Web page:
The study tested whether anserine (beta-alanyl-3-methyl-l-histidine), the active ingredient of chicken essence affects exercise-induced oxidative stress, cell integrity, and haematology biomarkers. In a randomized placebo-controlled repeated-measures design, ten healthy men ingested anserine in either a low dose (ANS-LD) 15 mg.kg-1.bw-1, high dose (ANS-HD) 30 mg.kg-1.bw-1, or placebo (PLA), following an exercise challenge (time to exhaustion), on three separate occasions. Anserine supplementation increased superoxide dismutase (SOD) by 50% (p < 0.001, effect size d = 0.8 for both ANS-LD and ANS-HD), and preserved catalase (CAT) activity suggesting an improved antioxidant activity. However, both ANS-LD and ANS-HD elevated glutathione disulfide (GSSG), (both p < 0.001, main treatment effect), and consequently lowered the glutathione to glutathione disulfide (GSH/GSSG) ratio compared with PLA (p < 0.01, main treatment effect), without significant effects on thiobarbituric acid active reactive substances (TBARS). Exercise-induced cell damage biomarkers of glutamic-oxaloacetic transaminase (GOT) and myoglobin were unaffected by anserine. There were slight but significant elevations in glutamate pyruvate transaminase (GPT) and creatine kinase isoenzyme (CKMB), especially in ANS-HD (p < 0.05) compared with ANS-LD or PLA. Haematological biomarkers were largely unaffected by anserine, its dose, and without interaction with post exercise time-course. However, compared with ANS-LD and PLA, ANS-HD increased the mean cell volume (MCV), and decreased the mean corpuscular haemoglobin concentration (MCHC) (p < 0.001). Anserine preserves cellular homoeostasis through enhanced antioxidant activity and protects cell integrity in healthy men, which is important for chronic disease prevention. However, anserine temporal elevated exercise-induced cell-damage, together with enhanced antioxidant activity and haematological responses suggest an augmented exercise-induced adaptative response and recovery.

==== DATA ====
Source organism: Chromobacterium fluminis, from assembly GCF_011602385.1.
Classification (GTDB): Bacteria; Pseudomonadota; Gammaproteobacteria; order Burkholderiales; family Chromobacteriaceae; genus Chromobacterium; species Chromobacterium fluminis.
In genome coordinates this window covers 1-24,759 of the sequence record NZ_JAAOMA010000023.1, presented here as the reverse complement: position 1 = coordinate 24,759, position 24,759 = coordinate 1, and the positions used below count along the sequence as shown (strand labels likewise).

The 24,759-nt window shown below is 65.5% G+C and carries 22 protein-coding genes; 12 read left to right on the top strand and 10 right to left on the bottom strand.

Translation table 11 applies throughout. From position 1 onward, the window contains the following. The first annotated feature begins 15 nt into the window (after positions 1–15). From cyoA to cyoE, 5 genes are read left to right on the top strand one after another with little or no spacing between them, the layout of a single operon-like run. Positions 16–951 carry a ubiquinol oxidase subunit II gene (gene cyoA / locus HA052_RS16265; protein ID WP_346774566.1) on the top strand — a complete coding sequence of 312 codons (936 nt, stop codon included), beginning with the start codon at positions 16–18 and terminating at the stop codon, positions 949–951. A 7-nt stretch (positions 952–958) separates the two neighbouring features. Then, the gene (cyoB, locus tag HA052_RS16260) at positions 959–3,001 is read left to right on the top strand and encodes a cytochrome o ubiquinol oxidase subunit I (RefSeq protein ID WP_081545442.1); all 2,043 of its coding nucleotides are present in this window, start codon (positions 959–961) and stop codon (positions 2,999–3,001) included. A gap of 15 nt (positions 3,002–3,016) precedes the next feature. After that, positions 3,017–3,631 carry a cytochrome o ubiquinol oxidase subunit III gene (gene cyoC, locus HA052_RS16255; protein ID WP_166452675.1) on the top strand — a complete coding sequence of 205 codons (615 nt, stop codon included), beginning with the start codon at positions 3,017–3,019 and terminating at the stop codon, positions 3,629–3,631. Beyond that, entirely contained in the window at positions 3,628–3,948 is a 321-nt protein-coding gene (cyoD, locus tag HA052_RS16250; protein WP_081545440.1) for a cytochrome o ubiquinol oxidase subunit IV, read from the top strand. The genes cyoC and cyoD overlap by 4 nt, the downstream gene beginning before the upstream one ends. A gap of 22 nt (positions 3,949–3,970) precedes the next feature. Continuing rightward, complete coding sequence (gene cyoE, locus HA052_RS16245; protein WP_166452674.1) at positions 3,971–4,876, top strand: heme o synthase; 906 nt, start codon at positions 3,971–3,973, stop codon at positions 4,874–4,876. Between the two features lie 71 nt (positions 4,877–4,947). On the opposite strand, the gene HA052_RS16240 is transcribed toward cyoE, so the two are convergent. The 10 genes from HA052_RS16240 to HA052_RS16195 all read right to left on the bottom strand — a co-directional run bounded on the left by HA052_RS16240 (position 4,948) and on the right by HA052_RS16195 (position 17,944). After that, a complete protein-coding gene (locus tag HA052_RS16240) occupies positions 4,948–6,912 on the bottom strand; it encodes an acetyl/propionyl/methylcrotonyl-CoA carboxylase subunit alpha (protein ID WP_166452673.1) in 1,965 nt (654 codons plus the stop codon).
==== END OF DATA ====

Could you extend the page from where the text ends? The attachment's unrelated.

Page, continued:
Keywords: anserine; cell damage; exercise recovery; haematocrit; nutraceutical; oxidative stress.